Cash flow   

Despite and no doubt because of the aforementioned investment and capital spend, operating cash flow also rose significantly. Operating cash has risen in each and every year over the last three years. In 2012 it had shrunk to £46 million. Last year it had increased to £104 million after an annual rise in operating cash of more than 7%. Thus, operating cash last year covered the total dividend payout of £44 million 2.3 times. Cash and near cash in the balance sheet on January 2nd was a near matching and very tidy £43 million. I add that the company has reviewed its capital needs and judges there to be more than enough cash generated by the business to justify the special dividend distribution (mentioned earlier) and to rule out any need to take on debt. Remarkably and unusually, Greggs manages to run its business without any borrowings. Even at theses low rates, it has decided not to take on debt to flatter earnings.

Margins and returns

In that connection, it is instructive to note that Greggs had a gross margin of over 63% last year, an operating margin of 8.75% and a bottom line net margin   of slightly under 6.9%. Its total return on assets was over 15% and its return on investment was 21%, which without the gearing of debt turned into a 22% return on equity. It is a picture of remarkable financial rectitude, adding greatly to the quality of Greggs’ earnings.

Assets and earnings per share

The company, without borrowings, employed total assets valued at £384 million – worth, on my estimation, about 380p a share. These assets are commanded by ordinary shareholder equity of £266 million, worth, on my estimate, somewhere in the region of 263p a share, representing nearly a quarter of the share price of 1,090p, last seen. That of course transforms the price to earnings ratio if you subtract that amount from the share price, to establish more precisely what it is an investor is paying for the actual earnings per share.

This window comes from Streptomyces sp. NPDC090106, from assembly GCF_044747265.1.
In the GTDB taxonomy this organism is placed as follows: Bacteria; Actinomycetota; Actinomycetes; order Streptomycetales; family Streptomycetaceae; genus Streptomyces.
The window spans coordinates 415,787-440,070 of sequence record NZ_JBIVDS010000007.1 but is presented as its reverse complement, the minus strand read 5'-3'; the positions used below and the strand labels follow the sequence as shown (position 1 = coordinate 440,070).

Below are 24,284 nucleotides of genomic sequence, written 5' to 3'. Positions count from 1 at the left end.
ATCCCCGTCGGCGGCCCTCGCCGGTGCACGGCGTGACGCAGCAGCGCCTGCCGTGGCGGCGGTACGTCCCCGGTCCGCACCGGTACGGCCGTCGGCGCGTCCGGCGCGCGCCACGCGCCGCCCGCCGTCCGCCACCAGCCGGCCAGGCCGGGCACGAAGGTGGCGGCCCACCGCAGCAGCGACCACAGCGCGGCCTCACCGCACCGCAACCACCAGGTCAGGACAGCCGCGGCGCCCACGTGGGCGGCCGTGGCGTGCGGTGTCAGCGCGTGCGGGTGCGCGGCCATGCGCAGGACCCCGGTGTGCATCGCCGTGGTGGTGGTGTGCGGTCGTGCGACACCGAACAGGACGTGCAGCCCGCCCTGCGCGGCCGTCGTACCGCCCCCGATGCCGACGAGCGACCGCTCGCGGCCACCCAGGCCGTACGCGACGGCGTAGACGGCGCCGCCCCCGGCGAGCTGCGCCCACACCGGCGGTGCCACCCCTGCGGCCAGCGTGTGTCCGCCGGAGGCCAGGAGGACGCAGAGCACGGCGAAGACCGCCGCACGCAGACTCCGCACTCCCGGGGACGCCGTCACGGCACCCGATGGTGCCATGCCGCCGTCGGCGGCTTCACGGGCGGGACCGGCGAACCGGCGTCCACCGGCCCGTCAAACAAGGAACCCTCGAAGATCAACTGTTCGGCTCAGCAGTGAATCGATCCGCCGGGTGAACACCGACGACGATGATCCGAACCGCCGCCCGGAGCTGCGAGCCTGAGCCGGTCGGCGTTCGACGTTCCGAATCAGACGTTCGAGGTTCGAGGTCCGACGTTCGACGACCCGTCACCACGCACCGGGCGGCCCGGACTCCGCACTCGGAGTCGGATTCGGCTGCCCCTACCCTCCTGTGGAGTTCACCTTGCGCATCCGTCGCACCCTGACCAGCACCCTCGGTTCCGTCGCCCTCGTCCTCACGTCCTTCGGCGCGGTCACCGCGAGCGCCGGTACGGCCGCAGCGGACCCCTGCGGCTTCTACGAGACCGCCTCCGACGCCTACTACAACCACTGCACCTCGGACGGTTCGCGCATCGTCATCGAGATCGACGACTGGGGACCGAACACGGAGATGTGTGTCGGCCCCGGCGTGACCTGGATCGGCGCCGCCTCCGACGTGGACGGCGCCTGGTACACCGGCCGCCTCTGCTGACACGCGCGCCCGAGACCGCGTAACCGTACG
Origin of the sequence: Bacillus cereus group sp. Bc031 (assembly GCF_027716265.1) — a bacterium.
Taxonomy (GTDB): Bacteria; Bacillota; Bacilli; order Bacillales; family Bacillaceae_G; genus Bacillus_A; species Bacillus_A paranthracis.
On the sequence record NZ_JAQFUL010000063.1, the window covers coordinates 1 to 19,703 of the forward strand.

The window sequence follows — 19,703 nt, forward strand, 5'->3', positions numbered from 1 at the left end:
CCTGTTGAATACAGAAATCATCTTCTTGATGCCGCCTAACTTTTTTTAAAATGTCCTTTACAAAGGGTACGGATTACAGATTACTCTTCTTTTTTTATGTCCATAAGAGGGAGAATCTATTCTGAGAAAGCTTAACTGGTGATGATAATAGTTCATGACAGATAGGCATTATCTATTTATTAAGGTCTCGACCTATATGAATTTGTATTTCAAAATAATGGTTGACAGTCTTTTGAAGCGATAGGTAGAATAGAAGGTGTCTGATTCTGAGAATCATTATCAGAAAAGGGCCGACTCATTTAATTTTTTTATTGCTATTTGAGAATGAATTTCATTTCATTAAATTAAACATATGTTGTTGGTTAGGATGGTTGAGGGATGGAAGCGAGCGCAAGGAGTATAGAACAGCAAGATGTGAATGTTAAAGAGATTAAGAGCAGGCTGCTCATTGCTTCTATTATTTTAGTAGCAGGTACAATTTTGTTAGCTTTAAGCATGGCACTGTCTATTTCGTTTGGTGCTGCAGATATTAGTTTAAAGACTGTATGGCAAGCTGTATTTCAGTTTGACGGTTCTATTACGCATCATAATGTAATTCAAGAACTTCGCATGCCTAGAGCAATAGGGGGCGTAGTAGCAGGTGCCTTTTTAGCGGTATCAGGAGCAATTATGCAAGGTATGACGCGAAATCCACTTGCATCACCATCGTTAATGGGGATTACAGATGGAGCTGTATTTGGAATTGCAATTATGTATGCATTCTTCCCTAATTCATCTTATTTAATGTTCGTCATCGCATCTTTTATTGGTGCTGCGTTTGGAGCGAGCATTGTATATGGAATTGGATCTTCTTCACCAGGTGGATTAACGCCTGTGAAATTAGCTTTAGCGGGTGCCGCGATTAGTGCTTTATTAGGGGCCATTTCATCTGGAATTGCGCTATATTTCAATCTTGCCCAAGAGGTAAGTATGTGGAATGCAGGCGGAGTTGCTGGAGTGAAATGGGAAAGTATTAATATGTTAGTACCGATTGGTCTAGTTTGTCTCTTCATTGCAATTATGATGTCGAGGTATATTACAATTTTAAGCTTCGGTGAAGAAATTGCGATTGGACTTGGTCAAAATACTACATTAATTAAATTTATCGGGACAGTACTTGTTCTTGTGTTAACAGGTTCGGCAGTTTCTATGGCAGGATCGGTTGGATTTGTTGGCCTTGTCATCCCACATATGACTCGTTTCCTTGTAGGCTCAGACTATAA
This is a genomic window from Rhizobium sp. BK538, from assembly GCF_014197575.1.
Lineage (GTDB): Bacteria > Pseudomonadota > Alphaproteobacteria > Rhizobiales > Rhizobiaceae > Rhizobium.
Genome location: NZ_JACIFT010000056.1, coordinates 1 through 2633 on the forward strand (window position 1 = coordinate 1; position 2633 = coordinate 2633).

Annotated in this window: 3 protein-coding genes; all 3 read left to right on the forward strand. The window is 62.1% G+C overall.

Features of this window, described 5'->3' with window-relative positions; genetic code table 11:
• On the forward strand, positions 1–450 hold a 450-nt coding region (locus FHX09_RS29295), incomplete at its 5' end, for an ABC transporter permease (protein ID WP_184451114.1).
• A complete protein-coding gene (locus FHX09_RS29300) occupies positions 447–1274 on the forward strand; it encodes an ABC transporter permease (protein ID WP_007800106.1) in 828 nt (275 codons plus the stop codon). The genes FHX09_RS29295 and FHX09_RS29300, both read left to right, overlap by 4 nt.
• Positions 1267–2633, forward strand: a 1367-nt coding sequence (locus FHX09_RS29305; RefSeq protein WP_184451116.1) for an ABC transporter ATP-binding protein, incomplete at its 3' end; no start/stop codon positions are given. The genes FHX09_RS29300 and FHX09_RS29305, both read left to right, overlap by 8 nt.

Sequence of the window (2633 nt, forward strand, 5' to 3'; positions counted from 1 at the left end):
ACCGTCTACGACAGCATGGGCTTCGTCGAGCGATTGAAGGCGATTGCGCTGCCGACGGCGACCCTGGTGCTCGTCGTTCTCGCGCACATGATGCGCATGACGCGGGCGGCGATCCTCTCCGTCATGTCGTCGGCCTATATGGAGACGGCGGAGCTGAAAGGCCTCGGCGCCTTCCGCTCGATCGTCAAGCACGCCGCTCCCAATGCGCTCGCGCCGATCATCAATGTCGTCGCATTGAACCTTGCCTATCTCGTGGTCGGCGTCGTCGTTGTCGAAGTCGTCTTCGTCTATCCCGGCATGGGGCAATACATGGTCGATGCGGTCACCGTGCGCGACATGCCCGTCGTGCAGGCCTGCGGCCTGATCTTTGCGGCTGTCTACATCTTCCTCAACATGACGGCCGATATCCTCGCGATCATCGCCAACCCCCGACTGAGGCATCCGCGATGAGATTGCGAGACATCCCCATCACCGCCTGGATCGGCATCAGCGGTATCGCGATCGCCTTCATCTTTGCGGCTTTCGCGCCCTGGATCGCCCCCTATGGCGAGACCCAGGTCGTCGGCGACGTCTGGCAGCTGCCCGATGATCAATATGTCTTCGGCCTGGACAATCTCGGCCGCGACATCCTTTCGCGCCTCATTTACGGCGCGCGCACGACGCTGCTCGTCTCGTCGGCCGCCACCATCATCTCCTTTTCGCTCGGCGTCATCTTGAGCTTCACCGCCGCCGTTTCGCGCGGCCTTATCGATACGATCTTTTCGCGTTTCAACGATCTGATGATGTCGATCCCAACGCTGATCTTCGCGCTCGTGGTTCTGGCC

What next?

It is self evident that the company is being driven in part by investment in its shop and cafe outlets, manufacturing and the range of product offers for a changing market. Clearly, it is meeting with earnings success, to the benefit of cash flow and hence dividends.

Looking at the market consensus estimates, the market appears to be assuming a 5% decline in earnings this year and a 7% increase in earnings next year. It is worth noting that at this stage last year, the market was clearly underestimating earnings progress. Consequently, Greggs shares at a share price of 1,090p last seen, are valuing estimated earnings per share of 59p at 18.5 times, which does not look particularly cheap, either in relation to other shares in the market or in relation in the traditional priced to earnings ratio yardstick. However, subtracting the shareholder assets of 263p (see above) reduces the earnings valuation from 18.5 times to 14 times.

On the conventional method of valuing earnings (without acknowledging the value assets attributable to ordinary shareholders) Greggs’ shares sell at 17.3 times earnings estimated for next year of 62.8p, which is pretty close to the now historic price to earnings multiple of 17.5 times for last year. Adjust the ratio once again for the aforementioned net asset figure, and next year’s strict valuation of earnings falls to 13.1 times.

In conditions of uncertainty leading to rising domestic interest rates to defend the exchange rate for the pound sterling, the shares have the fundamental advantage of no gearing and no cost of borrowing. Naturally, it would still be subject in trading terms to any deterioration in macroeconomic conditions in the UK, because it is exclusively a UK company with not currency or overseas trading advantage to offset such an outcome.